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Oyama no Omoshie Gakkou

Location Kadojiri-47-1, Ōkawara, Kuroishi, Aomori Prefecture 〒036-0401
TEL 0172-54-2505
FAX 0172-54-2505
URL http://omoshie.com/
Period of Operation From May to the beginning of November
Operation in Winter Operation from mid-November through March is outlined as followed.
During the winter months, the Omoshie Gakkou (located in Kuroishi’s Okawara district) will be closed.
Winter activities will be operated out of the “Mori no Akari” Hot Spring Inn’s cafe lounge. 0172-54-8028
Business Days Saturday and Sunday
Hours of Operation 10:00~16:00
Parking Available (approximately 30 spaces)
Entrance cost Adults: 100 yen (middle school aged and above)
Children: 50 yen (elementary school aged)
The entry fees for those wishing to enter the Haunted House are as follows.
Adults: 500 yen (Junior high school and above)
Children: 300 yen (Up to elementary school age)
Access < Coming from the Kuroishi IC on the Tohoku Expressway>

Turn right coming off the Kuroishi IC, and head in the direction of Towada. (National Highway 102)

After passing through the first tunnel, make an immediate left at the stoplight. (From here the road becomes National Highway 394)

Continue straight on highway 394 for approximately 10 minutes, until the entrance sign becomes visible.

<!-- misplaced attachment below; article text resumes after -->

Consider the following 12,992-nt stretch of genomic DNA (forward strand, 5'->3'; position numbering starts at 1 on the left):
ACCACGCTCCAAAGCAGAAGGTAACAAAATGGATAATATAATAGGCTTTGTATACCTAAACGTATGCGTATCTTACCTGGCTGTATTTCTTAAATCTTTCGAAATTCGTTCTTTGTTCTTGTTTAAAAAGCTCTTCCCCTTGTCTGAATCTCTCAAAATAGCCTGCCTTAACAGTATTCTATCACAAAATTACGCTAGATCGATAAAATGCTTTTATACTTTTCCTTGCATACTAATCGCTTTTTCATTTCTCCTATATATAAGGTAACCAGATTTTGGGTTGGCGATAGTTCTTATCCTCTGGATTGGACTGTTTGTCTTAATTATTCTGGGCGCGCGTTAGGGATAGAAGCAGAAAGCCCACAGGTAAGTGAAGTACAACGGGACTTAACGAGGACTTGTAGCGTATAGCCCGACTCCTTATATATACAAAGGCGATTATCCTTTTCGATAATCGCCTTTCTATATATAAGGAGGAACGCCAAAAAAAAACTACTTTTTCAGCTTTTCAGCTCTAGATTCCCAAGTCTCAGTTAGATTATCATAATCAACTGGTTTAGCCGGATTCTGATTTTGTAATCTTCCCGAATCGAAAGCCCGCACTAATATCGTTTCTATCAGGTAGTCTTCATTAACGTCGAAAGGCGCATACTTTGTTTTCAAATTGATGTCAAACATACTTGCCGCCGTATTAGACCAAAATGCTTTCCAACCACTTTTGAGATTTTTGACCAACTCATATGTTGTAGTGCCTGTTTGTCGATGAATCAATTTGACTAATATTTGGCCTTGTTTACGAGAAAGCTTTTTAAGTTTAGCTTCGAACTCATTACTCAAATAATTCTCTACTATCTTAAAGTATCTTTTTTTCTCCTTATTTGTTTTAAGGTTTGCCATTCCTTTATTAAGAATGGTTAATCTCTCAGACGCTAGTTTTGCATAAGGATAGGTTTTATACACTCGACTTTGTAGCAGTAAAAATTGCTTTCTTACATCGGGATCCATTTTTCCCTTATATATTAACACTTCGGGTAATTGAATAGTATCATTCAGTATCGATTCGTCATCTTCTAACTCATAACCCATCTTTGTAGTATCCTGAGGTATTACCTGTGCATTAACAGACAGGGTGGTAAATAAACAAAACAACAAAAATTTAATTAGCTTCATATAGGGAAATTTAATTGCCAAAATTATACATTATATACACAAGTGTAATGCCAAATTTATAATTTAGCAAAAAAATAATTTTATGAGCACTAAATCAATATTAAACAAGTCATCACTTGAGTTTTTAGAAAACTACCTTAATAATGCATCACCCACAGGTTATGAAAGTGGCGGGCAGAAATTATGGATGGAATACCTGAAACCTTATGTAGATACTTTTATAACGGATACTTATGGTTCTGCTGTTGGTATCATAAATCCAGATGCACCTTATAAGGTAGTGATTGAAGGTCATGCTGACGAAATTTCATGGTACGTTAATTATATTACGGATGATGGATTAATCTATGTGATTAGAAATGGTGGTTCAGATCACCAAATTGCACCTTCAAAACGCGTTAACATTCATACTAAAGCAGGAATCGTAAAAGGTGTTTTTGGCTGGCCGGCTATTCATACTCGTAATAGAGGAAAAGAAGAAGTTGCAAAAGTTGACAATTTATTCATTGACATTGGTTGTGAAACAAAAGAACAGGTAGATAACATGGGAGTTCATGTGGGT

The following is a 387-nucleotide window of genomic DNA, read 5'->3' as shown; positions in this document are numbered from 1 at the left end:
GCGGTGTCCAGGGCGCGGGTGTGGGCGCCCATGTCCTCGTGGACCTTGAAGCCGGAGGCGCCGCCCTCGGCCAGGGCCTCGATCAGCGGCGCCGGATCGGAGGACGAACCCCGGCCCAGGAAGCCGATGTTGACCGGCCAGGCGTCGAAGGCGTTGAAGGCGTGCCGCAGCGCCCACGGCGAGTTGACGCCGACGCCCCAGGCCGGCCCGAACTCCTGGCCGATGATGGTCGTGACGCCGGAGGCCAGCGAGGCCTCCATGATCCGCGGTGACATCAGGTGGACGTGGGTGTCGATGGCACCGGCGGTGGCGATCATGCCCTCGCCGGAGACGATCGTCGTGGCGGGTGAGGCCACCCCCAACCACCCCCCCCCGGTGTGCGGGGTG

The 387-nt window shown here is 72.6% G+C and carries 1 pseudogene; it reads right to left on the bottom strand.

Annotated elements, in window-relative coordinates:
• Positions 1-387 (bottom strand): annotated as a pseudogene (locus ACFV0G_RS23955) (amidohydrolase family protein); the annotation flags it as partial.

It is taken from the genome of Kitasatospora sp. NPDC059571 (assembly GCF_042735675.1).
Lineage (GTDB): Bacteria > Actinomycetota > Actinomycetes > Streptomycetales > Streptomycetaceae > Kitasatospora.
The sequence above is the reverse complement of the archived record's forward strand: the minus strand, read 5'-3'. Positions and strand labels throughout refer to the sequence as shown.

〔Required time: 15 minutes〕

What is the Oyama no Omoshie Gakkou?

There are 3 attractions located at the former Okawara Elementary School.
●The workshop of artist Magonai Atsushi, and a display of his works.
●An exhibit of mountain plants, which is heated by hot spring.

It is said that long ago the Okawara area of Kuroishi was home to a group of fugitives from southern Japan. The area is still home to various mysterious legends andtraditions that have been passed down, from being the birth place of the summer Hinagashi festival, to the legends concerning the fugitive clan, to the practices of the Matagi, a group of traditional winter hunters from the North Eastern Area of Japan.
The old wooden schoolhouse, built in 1963, has been revived as the Omoshie Gakkou, and has three themes: implements from the Showa Era, a display of works by artist Magonai Atsushi, and an exhibit of mountain plants. We hope you can enjoy yourself here.